— Volkswagen has jumped another hurdle as it slowly re-starts production at six plants after contract disagreements with two suppliers left about 28,000 VW employees idle.
After a marathon 20-hour negotiation session that went through the night, VW and its suppliers, CarTrim, and ES Automobilguss, agreed to settle their differences and get operations back on track.
The contract issues were resolved one day after the automaker said contract talks broke down and left the company with no choice but to halt production of the Volkswagen Golf and Passat. Thousands of jobs were temporarily affected in the production of engines, transmissions, chassis, exhaust systems and even plastic parts.
Volkswagen said a district court issued injunctions demanding the suppliers start doing their jobs, but CarTrim and ES Automobilguss didn't budge. VW claimed the companies ignored the court after ignoring their obligations to VW, but both suppliers said none of the problems would have existed if the automaker wouldn't have canceled certain contracts without explanation or compensation.
Both suppliers say the contracts are worth tens of millions of euros and the contracts wouldn't have been canceled in the first place if VW wouldn't be in such a mess with its emissions scandal.
The suppliers said they will resume delivering parts to the shuttered assembly plants and will continue to work with the automaker for the next six years.
VW Wants Investor Lawsuit Tossed Out
Volkswagen's supplier mess may be clearing up, but the automaker still has many problems awaiting in court, as VW said it wants a federal judge to dismiss securities lawsuits filed after investors said they lost money because of VW's emissions cheating that went on at least seven years.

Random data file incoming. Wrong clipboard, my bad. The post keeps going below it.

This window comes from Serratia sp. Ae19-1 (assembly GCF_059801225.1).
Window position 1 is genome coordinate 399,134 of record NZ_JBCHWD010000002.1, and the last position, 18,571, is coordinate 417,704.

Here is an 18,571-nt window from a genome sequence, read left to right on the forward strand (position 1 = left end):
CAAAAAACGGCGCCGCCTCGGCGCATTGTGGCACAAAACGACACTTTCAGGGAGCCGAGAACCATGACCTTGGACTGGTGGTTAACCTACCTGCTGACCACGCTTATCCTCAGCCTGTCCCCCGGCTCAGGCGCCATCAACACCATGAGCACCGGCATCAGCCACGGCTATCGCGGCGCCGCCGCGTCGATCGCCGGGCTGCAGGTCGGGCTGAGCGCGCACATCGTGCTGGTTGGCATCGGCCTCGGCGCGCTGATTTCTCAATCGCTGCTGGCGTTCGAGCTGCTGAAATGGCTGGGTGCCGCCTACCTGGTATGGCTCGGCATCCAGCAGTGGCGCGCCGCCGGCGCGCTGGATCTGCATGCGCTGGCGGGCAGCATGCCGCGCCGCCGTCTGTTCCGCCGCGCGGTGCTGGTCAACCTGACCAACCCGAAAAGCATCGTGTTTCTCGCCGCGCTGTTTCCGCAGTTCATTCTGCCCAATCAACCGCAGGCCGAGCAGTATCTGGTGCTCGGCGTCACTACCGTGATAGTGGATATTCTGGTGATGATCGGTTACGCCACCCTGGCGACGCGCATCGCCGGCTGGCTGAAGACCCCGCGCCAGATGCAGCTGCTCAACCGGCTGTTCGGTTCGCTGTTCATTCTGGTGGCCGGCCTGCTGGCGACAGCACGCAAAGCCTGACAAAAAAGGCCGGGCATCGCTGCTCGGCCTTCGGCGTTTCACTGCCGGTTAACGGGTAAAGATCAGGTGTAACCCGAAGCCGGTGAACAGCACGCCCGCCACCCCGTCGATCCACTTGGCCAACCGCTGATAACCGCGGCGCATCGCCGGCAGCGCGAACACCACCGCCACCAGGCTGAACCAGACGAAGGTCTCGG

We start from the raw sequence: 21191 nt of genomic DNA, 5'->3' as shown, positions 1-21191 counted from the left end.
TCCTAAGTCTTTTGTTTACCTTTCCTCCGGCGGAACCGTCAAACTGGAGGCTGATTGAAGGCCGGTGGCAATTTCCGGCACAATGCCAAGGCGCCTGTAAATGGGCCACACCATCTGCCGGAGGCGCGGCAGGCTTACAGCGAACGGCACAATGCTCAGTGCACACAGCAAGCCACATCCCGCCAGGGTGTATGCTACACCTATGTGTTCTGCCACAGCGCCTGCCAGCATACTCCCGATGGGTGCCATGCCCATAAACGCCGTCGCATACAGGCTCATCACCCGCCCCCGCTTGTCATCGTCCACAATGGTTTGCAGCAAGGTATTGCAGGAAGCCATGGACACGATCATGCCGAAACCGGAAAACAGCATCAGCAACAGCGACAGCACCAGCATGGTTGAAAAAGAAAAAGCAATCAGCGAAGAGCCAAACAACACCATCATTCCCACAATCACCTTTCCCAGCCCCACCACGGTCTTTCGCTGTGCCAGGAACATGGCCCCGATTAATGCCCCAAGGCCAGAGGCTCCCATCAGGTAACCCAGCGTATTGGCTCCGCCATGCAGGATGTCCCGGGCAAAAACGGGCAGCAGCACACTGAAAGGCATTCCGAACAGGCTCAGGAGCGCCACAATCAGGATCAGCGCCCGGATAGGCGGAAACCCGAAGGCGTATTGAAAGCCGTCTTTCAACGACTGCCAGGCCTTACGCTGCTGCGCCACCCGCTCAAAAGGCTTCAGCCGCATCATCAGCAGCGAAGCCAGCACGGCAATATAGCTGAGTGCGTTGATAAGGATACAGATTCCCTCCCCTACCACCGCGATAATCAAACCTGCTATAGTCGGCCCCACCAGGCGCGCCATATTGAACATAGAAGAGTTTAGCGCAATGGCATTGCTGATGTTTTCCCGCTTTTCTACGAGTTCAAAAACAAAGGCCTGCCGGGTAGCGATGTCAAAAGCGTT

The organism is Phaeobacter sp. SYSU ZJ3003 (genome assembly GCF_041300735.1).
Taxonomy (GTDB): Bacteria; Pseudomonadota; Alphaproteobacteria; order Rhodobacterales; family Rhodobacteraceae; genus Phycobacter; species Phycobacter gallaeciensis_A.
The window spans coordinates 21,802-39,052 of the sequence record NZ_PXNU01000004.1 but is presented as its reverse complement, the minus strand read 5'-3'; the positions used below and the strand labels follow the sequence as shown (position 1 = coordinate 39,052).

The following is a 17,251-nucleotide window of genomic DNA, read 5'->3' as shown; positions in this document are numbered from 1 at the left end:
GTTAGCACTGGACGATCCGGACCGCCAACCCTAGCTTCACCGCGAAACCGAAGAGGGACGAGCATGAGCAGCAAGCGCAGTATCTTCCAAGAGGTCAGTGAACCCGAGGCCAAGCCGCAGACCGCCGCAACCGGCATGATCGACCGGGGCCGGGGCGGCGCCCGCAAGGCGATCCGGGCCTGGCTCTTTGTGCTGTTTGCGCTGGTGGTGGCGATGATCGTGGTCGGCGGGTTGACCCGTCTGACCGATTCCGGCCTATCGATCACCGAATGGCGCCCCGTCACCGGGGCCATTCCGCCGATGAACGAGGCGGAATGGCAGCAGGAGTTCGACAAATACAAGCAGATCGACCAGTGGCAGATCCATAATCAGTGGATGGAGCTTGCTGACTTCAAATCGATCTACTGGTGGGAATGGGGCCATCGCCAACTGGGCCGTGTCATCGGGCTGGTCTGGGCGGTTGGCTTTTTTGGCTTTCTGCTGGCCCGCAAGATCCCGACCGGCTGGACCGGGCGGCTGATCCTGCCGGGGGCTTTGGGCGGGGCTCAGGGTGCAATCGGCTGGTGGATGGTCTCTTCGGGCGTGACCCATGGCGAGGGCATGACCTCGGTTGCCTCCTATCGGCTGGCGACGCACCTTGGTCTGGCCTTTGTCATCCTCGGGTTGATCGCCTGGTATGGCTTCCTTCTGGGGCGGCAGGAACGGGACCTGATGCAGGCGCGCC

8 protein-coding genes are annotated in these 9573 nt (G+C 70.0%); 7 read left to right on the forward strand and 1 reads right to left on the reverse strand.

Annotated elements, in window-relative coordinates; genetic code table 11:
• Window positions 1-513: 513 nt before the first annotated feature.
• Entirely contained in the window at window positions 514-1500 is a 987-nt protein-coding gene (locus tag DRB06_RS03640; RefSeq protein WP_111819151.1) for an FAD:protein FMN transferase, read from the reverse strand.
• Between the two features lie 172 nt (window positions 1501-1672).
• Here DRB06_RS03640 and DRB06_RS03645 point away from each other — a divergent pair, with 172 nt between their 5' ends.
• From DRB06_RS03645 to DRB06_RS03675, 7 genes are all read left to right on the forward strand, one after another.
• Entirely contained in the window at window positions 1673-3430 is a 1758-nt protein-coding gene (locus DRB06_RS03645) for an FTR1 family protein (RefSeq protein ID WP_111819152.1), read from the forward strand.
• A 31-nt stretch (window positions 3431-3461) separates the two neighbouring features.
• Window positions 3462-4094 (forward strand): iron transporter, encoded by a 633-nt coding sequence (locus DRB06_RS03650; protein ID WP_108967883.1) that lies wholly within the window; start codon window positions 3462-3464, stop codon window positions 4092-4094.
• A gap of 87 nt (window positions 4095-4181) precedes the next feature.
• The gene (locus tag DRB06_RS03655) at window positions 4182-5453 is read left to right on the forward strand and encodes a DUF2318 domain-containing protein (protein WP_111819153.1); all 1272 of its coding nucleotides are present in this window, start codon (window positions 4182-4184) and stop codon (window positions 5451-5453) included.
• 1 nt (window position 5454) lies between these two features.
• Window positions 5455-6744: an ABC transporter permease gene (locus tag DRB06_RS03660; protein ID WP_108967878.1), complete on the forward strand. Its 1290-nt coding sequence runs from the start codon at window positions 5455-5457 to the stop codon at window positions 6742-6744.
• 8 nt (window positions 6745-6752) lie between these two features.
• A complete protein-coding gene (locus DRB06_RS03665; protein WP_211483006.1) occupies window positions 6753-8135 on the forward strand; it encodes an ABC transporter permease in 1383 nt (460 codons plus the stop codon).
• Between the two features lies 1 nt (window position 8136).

U.S. District Judge Charles Breyer was asked to dismiss the securities suits after VW said the lawsuits, filed by lead plaintiffs the Arkansas State Highway Employees' Retirement System and the Miami police pension fund, are without merit. Attorneys for the automaker argue any alleged problems with investors shouldn't be placed before a judge or jury, at least not in the U.S.
The lawsuits accuse VW of knowing its vehicles were equipped with emissions "defeat devices" used to fool official emissions tests. Once the tests were concluded, the cars emitted up to 40 times the amount of nitrogen oxides as allowed by law.
Although 2-liter "clean diesel" owners will finally see relief in the form of vehicle buybacks, investors say they have watched as stock prices dropped because of VW's deception.
Lawyers for former CEO Martin Winterkorn and Herbert Diess, chairman of the board of management, claim the U.S. court system is not the place to argue about investor issues because those problems should be reserved for German courts.
VW says everything issued to investors came out of German headquarters and legal complaints filed in the U.S. "do not satisfy elements of a U.S. securities claim." In addition, attorneys for Winterkorn say the former CEO hasn't even visited the U.S. since July 2015, which was before the emissions chaos ensued.
Judge Breyer is scheduled to hold a hearing about the matter on December 16, 2016.